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The Honolulu Advertiser
Posted on: Wednesday, December 12, 2007

Don's story

 •  Ho biography noteworthy because it's his telling

By Wayne Harada
Advertiser Entertainment Writer

Hawaii news photo - The Honolulu Advertiser
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Hawaii news photo - The Honolulu Advertiser

Jerry Hopkins

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Don Ho courted several authors to write the story of his life but settled on Jerry Hopkins, a stranger who became a confidant in the last month of Ho's life to complete his "authorized" biography.

Hopkins, who has penned 36 books in a prolific career, says the legendary entertainer, who died April 14, probably knew the end was near and cooperated fully to get his story told.

Hopkins' book, "Don Ho: My Music, My Life," which was released Saturday in limited quantities by Watermark Publishing, was written while the state and world were mourning Ho's death last spring. It assembles quotes, vignettes, recollections by Ho and comments from a legion of friends, family, fans and colleagues to tell the life story of a performer known the world over for musical hits such as "Tiny Bubbles" and "I'll Remember You."

"I think Don regarded me as his last chance at finishing a book before he died, a book over which he had complete control," Hopkins said, in an e-mail interview. "I had only met Don twice, in 1976 when I was living in the Islands and interviewed him, and again in 2006 when we first talked about a possible partnership, so we didn't know each other."

Ho would divulge many intimacies about his life to Hopkins, who had a reputation for stitching comments into what he dubs a "Hawaiian quilt" format part oral history, part biography.

Hopkins didn't go into some gray areas of Ho's life that other authors had tried and failed to penetrate, including Ho's frequent carousing. Ho had the power to say what was in and what was not, and that responsibility passed on to his widow, the former Haumea Hebenstreit, after Ho's death.

After agreeing on the ground rules, Ho devoted the last month of his life to serious chats with Hopkins, a former Honolulan who resides in Bangkok, Thailand. Hopkins completed his research the day before Ho died.

While the book provided Hopkins with candid and revealing glimpses of Ho, in retrospect he admitted he couldn't call himself a Ho "buddy." But he admires the entertainer, whom he calls a "hero." Highlights of Hopkins' e-mail chat with The Advertiser:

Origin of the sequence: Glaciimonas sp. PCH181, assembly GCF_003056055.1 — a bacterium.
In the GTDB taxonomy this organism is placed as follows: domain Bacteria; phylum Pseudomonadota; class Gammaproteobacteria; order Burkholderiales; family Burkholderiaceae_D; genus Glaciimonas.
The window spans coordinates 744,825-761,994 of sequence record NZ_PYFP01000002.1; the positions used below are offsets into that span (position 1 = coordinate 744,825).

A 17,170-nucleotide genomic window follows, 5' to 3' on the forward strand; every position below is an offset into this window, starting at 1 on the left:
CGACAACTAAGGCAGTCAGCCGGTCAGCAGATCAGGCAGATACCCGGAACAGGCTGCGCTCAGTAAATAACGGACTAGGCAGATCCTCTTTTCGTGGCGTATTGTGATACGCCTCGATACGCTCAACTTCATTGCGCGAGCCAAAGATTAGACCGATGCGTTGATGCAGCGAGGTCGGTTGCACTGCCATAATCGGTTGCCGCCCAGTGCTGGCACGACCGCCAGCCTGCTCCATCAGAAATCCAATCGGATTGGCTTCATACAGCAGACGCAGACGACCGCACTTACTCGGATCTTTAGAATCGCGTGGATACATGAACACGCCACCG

Q. What, after 36 books, made this one memorable?

A. Time actually spent with Don. Except for my collaboration with Tom Moffatt ("Showman of the Pacific: 50 Years of Radio & Rock Stars"), all my previous biographical works were unauthorized. Don's was not. ... It was from the start Don's book, not mine thus the title "My Music, My Life."

Don's authorization allowed me to talk with everyone from his two surviving siblings to his doctors; I also interviewed him numerous times and got precious time with him and Haumea, backstage and after his shows. This allowed him to clarify and react to what I had heard that day from others and answer new questions from me. His death added a spooky spin. Along with Uncle Tom and the book's publisher, George Engebretson, I had the last picture taken with him, and after what turned out to be his final show, I had the last interview, sitting in the darkened showroom, asking mop-up questions. In the morning I flew home to Thailand. Don died while my plane was still in the air.

Q. How daunting was it to compress live interviews with bio stuff, newspaper and/or magazine sources, longstanding memories ... to concoct the final product? The book's coffee-table format one you've worked with before was to "quilt" his story. What was his reaction?

A. The "Hawaiian quilt" format using excerpts from interviews with Don and others, strung together chronologically and thematically, rather than using a single narrative voice had been used previously by, among others, Gavan Daws when he chronicled the life of Jac Holzman, founder of Elektra Records and for many years a resident of Lahaina. I chose it for a number of reasons, not the least of which was the short time frame given for the book's completion just three months, from my first lunch with Don to delivery of the manuscript.

Gavan kindly sent a copy of the Holzman book, "Follow the Music," to Don so he could see what I was talking about. I assured Don that his would be the predominant voice and that the other voices would back him up and add flavor and detail. Don said OK, and when I arrived in Hawai'i for the research, with Don's and Haumea's help, I started calling family, friends and former or current associates.